We’ve long known about the link between moles and skin cancer, but new research suggests we can figure out how susceptible we are to melanoma just by looking at our bodies. Researchers from King’s College London have figured out that people with more than 11 moles on their right arm have an elevated risk of developing skin cancer, as it means they're likely to have over 100 moles on their body. This is considered to be a ‘strong predictor’ of a higher risk of melanoma.
While frightening, the find could make it easier for GPs to detect and diagnose skin cancer, which would lead to earlier, and potentially more effective, treatment. The area above the right elbow (where I have a smattering of dots) was found to be an especially important area to check out, though backs (men only) and legs are also said to be strong indicators.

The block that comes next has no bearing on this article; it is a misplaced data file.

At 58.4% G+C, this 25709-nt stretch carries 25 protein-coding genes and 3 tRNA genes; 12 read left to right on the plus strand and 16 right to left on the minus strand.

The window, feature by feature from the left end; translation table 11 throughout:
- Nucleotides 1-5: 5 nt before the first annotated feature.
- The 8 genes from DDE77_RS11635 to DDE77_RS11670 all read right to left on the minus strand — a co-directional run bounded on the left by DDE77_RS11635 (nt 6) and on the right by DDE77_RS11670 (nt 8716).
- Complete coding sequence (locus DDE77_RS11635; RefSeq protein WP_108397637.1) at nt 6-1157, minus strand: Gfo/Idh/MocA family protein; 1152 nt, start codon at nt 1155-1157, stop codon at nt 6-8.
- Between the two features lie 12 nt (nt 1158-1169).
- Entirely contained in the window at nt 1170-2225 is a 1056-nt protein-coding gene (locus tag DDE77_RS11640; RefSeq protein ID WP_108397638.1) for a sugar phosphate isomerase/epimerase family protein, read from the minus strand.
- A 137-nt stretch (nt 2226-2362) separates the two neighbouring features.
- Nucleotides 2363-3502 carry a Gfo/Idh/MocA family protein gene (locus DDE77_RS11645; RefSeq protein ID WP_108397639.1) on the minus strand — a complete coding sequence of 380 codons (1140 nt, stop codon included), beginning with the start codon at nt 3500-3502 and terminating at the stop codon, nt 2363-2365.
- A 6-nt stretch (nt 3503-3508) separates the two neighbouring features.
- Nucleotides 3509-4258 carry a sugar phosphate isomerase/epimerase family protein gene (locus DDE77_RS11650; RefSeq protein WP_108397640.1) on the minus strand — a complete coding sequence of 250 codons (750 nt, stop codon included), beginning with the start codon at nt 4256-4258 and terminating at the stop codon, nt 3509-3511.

"This study suggests that the number of moles on our arms gives a good indication of how many moles we have on our bodies," said Dr Claire Knight of Cancer Research UK. "This could be helpful because we know that people with lots of moles have a higher risk of melanoma. But less than half of melanomas develop from existing moles. So it's important to know what's normal for your skin and to tell your doctor about any change in the size, shape, colour or feel of a mole or a normal patch of skin. And don't just look at your arms -- melanoma can develop anywhere on the body, and is most common on the trunk in men and the legs in women."